My wife and I recently had an opportunity to see the Rolling Stones, who paid a visit to Gillette Stadium. Deep into their 70s, having experienced significant wear and tear, they somehow continue to exhibit incredible energy after
My wife and I recently had an opportunity to see the Rolling Stones, who paid a visit to Gillette Stadium. Deep into their 70s, having experienced significant wear and tear, they somehow continue to exhibit incredible energy after all these years.
John F. Kennedy was president when the Stones were formed. Right off the bat they became the bad boys counterpart(s) to the mop top Beatles. Controversy followed them from “The Ed Sullivan Show,” singing about the devil, the death of band member Brian Jones, and drug use (especially Keith Richards). Despite the craziness, they are still rocking in the year 2019.
Carl Jung once asserted that we all have a shadow side. In short, it’s our primal animalistic self. While we often shy away from acknowledging that such a side exists, in many ways it’s a part of what makes us human. Sure, few of us want to extol violence and uncontrollable urges, but at heart our wants, longing and fantasies are often shadow-driven. How many people live through their sports teams (I saw a lot of Patriots jerseys at the concert along with Stones shirts as well)? Normal adults yell “hit him” on Sundays as their favorite football team does battle with an arch enemy. The Stones play to that side.
What amazes me most about the Rolling Stones is that they still enjoy doing what they do. Sure, there is a lot of money involved, but for Mick Jagger to be racing around a stadium at 75 years old indicates that he’s put in some serious workout time (I can’t vouch that Richards has the same regimen). Most bands break up after a few years. Even the legendary Beatles could not stick together for a decade. Going to see The Rolling Stones provided me with a little added insight. First off, it’s important to recognize our shadow sides. In doing so, you are aware of them and better equipped to deal with or find a place where they fit. Secondly, as I, too, get a little longer in the tooth, maintaining one’s enthusiasm is a gift. It is also essential in helping to create a passion for one’s pursuits.
At the Stones’ Rock and Roll Hall of Fame induction, Mick Jagger pointed out the irony of the evening. He asserted that while he and the band were on their best behavior for the ceremony, they were indeed being rewarded for 25 years of bad behavior. This points to the line between acceptable and unacceptable. In terms of music and performance credibility, the Stones pushing boundaries helped them to become one of their era’s most influential acts.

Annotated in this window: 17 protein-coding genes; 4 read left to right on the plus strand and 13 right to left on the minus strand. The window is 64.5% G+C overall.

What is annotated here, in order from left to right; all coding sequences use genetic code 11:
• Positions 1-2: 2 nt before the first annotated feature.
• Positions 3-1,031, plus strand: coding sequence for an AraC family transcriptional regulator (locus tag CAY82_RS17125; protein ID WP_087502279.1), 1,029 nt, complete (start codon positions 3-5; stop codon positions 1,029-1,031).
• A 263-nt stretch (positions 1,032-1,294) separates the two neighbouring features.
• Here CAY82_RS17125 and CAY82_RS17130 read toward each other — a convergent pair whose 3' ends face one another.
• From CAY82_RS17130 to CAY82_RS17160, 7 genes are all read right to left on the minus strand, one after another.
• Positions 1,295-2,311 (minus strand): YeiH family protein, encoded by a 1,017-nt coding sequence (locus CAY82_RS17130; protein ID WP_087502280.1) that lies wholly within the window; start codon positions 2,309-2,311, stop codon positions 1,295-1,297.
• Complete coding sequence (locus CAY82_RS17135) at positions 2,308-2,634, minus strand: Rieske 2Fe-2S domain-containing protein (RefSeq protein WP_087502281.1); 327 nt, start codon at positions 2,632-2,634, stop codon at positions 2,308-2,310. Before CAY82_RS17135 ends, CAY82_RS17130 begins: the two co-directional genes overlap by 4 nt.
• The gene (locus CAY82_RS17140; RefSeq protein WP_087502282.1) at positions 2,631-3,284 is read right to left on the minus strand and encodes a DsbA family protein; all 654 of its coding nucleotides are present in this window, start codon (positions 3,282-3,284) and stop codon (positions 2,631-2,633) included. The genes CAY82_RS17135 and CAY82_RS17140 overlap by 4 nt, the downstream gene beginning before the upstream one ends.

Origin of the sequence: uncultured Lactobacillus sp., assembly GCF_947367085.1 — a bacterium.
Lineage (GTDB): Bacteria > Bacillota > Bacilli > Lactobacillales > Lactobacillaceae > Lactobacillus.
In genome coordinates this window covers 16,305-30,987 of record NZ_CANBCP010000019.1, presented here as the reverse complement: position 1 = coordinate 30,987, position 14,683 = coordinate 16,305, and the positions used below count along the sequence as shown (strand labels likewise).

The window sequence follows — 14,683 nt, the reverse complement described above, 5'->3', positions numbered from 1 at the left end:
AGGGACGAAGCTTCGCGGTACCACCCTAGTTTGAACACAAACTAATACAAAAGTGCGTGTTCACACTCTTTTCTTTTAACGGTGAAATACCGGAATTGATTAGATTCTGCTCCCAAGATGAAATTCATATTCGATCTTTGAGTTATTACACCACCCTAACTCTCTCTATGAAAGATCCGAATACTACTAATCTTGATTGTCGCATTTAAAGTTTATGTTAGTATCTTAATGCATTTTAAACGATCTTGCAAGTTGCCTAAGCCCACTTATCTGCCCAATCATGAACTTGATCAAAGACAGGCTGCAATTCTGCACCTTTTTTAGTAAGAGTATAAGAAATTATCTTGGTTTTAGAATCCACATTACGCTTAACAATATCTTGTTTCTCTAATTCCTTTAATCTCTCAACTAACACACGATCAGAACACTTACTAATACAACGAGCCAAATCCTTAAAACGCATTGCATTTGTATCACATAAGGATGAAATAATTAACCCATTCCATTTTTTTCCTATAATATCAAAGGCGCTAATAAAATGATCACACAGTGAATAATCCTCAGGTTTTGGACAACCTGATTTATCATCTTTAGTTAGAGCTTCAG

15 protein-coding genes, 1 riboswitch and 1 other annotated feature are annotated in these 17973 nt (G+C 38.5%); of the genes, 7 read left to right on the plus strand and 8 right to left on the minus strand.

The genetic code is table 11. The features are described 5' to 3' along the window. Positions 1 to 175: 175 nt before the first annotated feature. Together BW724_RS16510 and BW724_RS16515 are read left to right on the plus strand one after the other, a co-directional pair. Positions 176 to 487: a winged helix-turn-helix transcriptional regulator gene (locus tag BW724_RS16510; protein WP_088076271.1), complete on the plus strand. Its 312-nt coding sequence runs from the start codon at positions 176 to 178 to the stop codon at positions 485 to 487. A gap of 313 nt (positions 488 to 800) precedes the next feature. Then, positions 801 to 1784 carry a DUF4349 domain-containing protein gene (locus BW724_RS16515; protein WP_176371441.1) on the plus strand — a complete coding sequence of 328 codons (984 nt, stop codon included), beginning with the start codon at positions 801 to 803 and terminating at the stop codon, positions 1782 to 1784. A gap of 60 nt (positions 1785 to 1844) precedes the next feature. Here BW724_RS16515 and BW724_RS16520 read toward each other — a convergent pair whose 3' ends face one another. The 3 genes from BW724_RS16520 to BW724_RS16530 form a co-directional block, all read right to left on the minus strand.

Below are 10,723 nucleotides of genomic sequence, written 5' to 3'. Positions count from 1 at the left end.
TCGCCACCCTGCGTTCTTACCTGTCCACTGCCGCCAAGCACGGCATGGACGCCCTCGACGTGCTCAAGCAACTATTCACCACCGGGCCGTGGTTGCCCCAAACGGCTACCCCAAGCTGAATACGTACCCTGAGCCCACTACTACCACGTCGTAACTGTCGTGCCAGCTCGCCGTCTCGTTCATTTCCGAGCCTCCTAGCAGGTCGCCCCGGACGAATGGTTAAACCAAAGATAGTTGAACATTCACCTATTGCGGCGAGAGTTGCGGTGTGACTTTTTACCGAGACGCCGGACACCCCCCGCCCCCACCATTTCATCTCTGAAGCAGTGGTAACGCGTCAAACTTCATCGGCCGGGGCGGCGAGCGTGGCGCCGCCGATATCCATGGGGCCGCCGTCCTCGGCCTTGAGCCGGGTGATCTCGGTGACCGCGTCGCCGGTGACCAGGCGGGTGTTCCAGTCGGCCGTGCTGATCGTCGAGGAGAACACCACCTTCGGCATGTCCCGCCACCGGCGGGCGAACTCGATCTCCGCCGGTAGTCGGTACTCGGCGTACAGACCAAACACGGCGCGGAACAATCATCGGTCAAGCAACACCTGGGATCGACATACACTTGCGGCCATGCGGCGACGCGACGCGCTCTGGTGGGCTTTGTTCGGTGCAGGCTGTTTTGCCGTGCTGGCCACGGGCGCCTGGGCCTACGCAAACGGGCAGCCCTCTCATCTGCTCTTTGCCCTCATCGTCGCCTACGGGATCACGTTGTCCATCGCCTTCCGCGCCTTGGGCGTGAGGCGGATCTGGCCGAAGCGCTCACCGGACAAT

But, can that be surprising? Many of the great innovators were rule breakers. Convention is not always good.
In some ways, the rock & roll era (especially the 1950s and 1960s) was like the French Impressionist period 100 years earlier. Both rock & roll and Impressionism were mocked by experts along with those used to the status quo. Artists like Manet, Pissarro and Cezanne were consigned to the Salon de Refuses, where they would eventually become rock stars (so to speak). Later, Mary Cassatt would join this rebellious bunch of iconoclasts. As for rock & roll, it was often banned or considered vulgar by many. Bob Dylan would be castigated for going electric. Chuck Berry and Little Richard would have to endure seeing white artists gain acceptance quicker than they, and the Beatles had their records burned. Women like Carol King and Joni Mitchell were often under-appreciated, waiting years for full recognition. Eventually, both of these forms of artistic expression would gain wide acceptance.
Rebellion and limit pushing has many faces. The U.S. Women’s Soccer team demonstrated much of this during the recent World Cup. Okay, mocking Britain’s tea drinking might not be couth, but the talent, spirit and sticking up for the rights of others is laudable. Everyone knows what you have to do to make an omelet.
Anachronisms? Possibly. Representatives of days gone by for old geezers to vicariously live through? Possibly, once again. I would like to believe that The Rolling Stones are chroniclers of a time. They also speak to eternal truths. Confusing their age, and time, fails to factor in what they and their music represent. Is Shakespeare an anachronism? Is Mozart one as well? Maybe too are Emily Dickenson and Louis Armstrong. Or maybe all of these are indicative of people who used artistic means to depict a period’s zeitgeist. Perhaps it is best for me to stop psychoanalyzing a rock concert. In addition, after all is said and done, it was enjoyable. Art can do that for people. In artistic impression there just might not be anachronisms; instead, each piece is a reflection of a society, its norms and the values it held dear. See you soon.
Bob Houghtaling is the director of the East Greenwich Drug Program and a longtime contributor to these pages.